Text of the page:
Why I Copied 16 TB of Data This Weekend

Sun 08 Jan 2017, 21:05

Here's what happened: I didn't wanna think about my Synology anymore. Up until now the Synology box contained both Media and a bunch of photos of family. I didn't wanna think about the users photos and such any more. I want that to handle itself.

Before This Weekend

Prior to this weekend, my setup looked like this:


This was fine, but it wasn't good for the future. What happens when the disks in the Synology fill up? Am I gonna start putting Media on WD Red drives inside my Node 304 1 and have Media files on both my Synology and my Node 304? Yeah, that could work, but it would get messy.

So here's what I changed it to, and what I am currently running:


This has a couple of issues:

Next Week

Here's what I'm hoping it will look like next week, when all the parts I need have arrived:

next week

This is pretty good and works pretty good for a while. If I add a disk to the Node 304, I can add another, same size, to the Crappy Backup computer and just backup there. The Robocopy would be triggered manually, on my command, maybe once a week. New TV Shows and such usually come out on a weekly basis.

The downside of this is that this crappy PC Backup-target is kind of crappy. It's loud and big. And runs Windows. While I kind of enjoy using Windows on my Node 304 box (the Plex server), it feels bad. There's some bad stigma about running Windows on a server that I cannot shake.

You might be wondering why I don't just put all the 4 TB drives in the one Node 304 and just backup between them internally? I would love to do this, it would be faster and easier and less messy, but, what if the PSU decides to send a huge surge to all the drives? Then both my "live drives" and the backups are dead. This is why I want the backups to be external. Either USB drives or another computer. I don't want 1 PSU to ruin my whole life.

Ideally I'd also have an outside backup, like at another house or something like Backblaze. I haven't found a good way to do this though. Backblaze seems really good but I don't really feel comfortable sending 8 TB of consumable media to them.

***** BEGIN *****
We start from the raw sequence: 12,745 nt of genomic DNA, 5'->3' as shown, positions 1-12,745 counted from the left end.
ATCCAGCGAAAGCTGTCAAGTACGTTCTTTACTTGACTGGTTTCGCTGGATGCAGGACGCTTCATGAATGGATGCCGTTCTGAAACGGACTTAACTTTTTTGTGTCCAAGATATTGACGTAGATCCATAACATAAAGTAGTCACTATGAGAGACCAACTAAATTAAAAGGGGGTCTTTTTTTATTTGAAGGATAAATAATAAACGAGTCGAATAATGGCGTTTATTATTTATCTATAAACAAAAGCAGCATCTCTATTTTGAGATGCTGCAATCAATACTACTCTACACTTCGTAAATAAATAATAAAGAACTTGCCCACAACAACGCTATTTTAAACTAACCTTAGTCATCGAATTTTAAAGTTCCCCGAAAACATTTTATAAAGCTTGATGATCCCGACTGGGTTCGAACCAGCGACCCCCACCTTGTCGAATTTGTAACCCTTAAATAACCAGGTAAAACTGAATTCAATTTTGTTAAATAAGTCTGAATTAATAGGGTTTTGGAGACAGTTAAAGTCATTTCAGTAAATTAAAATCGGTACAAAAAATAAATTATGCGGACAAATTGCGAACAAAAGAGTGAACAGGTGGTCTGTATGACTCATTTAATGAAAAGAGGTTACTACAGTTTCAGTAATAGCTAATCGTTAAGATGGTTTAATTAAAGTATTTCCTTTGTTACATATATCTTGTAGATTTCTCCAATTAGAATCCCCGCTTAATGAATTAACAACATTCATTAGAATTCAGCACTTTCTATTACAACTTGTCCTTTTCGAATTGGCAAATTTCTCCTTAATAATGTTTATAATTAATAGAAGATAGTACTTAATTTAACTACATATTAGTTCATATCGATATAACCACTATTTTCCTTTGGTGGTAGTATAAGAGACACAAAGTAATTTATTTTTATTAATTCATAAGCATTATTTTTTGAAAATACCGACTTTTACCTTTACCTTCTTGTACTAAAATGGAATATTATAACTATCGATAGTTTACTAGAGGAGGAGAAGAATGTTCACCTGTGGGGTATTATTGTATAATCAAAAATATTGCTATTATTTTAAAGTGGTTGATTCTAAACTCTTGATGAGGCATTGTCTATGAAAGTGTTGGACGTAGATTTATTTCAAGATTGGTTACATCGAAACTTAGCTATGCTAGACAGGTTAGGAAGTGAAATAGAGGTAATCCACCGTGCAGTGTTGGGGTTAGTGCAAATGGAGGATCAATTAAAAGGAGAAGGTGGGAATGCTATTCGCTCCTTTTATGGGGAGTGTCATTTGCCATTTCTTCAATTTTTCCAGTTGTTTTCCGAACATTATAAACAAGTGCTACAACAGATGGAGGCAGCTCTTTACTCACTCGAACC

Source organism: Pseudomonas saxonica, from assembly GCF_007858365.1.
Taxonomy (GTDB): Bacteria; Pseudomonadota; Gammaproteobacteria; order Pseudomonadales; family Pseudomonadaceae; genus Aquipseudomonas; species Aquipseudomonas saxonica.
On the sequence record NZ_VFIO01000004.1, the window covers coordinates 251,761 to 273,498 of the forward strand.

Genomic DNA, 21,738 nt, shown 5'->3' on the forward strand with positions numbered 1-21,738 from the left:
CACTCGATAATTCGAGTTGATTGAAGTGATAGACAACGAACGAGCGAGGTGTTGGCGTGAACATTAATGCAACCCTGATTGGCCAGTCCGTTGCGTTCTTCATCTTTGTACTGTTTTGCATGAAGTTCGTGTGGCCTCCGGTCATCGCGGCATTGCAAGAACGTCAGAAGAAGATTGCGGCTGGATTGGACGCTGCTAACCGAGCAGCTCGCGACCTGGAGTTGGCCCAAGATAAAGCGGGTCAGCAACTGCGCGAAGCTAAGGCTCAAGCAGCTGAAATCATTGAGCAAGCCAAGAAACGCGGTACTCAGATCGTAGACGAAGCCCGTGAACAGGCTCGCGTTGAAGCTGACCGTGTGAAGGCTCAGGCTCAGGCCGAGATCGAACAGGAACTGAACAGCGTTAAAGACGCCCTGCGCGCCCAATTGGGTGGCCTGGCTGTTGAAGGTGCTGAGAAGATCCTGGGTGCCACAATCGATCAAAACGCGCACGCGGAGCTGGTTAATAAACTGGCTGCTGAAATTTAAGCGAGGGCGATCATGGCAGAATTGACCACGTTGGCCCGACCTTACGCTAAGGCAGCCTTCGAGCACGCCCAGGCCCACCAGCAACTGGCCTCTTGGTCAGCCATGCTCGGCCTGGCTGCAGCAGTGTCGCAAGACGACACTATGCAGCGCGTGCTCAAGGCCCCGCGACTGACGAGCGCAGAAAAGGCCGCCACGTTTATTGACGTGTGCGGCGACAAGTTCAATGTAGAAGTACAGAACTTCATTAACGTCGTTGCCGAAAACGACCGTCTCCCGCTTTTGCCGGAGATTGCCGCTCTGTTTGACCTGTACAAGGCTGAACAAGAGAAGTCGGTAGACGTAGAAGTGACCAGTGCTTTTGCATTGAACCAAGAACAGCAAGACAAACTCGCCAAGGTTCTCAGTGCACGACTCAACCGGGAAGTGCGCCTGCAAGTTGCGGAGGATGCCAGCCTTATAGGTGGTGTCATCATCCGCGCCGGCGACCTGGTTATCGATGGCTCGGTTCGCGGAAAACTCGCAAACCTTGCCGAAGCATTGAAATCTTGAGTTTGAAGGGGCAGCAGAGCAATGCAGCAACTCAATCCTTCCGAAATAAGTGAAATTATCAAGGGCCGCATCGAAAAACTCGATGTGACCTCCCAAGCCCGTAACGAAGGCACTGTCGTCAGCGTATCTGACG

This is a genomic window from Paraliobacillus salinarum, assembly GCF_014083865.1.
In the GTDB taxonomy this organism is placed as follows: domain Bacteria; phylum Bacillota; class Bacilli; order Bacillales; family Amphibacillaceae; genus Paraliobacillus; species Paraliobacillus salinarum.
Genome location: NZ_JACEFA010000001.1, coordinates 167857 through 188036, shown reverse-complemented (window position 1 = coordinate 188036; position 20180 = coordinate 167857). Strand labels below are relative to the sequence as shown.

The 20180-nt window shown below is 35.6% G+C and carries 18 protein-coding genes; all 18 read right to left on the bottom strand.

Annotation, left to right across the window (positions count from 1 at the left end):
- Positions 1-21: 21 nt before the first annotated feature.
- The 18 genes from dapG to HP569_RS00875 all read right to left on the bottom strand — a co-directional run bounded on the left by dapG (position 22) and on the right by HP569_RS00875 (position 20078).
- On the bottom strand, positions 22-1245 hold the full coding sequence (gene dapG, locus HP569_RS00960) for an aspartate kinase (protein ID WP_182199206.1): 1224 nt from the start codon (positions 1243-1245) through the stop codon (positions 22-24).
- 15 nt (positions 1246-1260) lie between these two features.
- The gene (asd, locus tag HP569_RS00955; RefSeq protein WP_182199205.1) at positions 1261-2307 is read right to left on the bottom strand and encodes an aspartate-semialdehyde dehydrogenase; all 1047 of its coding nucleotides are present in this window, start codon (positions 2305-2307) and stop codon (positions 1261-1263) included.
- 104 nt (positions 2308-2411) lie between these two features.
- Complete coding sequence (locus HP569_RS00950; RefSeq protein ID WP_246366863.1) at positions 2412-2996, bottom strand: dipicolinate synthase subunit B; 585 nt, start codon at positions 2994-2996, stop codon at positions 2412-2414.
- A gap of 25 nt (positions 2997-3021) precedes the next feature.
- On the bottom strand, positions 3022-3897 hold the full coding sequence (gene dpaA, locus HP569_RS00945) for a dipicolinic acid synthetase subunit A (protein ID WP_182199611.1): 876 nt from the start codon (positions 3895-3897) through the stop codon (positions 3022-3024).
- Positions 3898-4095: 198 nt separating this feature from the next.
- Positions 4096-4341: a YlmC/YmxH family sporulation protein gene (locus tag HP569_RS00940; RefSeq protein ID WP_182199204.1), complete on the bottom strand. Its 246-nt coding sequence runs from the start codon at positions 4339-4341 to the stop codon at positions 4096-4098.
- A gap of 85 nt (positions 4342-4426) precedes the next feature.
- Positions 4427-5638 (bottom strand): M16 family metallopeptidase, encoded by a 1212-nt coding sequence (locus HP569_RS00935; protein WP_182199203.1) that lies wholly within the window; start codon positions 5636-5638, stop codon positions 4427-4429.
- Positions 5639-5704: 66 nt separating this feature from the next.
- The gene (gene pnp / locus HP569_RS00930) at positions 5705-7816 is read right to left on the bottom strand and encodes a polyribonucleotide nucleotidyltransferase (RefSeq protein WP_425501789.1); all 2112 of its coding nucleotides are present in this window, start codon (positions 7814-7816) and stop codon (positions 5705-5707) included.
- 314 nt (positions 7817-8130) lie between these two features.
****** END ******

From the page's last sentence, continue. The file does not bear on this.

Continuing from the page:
Now here's my dream setup. If my employment gets extended, maybe that's pretty soon.


Now this is a pretty ridiculous setup. Buying an additional eight 4TB HDD's is not cheap.

I could also just make my current Node 304 into a file server, and run RAID 5, or maybe RAID 10 on it for extra safety, and start using my old Mac Mini as my Plex server again. I need to get some hard drives though that can temporarily hold the 8 TB of data I currently have.

Well I haven't settled for anything yet, and that's why I wanted to move these 16 TB of data around this weekend: I don't have to care about where the Synology user data is anymore. The Synology is self contained and I can freely move my 4 TB Drives around without worrying about my brothers wedding photos disappearing.

Migrating to smaller Hard Drives in a Synology

I created a Reddit thread to ask about how to do this properly, but I'll summarize it here now that I have done it and I can confirm it works:

Now, there are some caveats with the configuration it doesn't backup all of your settings. Here's what I have noticed it didn't restore and I had to re-set myself: - UPS Settings - Notification Settings - Admin 2FA - User individual Photo Station (the photos are still there, just need to re-enable for each user) - DDNS (Outside Access settings)

Doing this, I successfully moved all my home folders from a 4 TB drive, to a 1 TB drive

1. This particular Node 304 is currently also my Plex server. It has a i3-6100 with 4 GB of RAM, and uses Windows 10 x64 as its OS. Node 304 refers to its case, the Fractal Design Node 304. You can read more about this particular computer here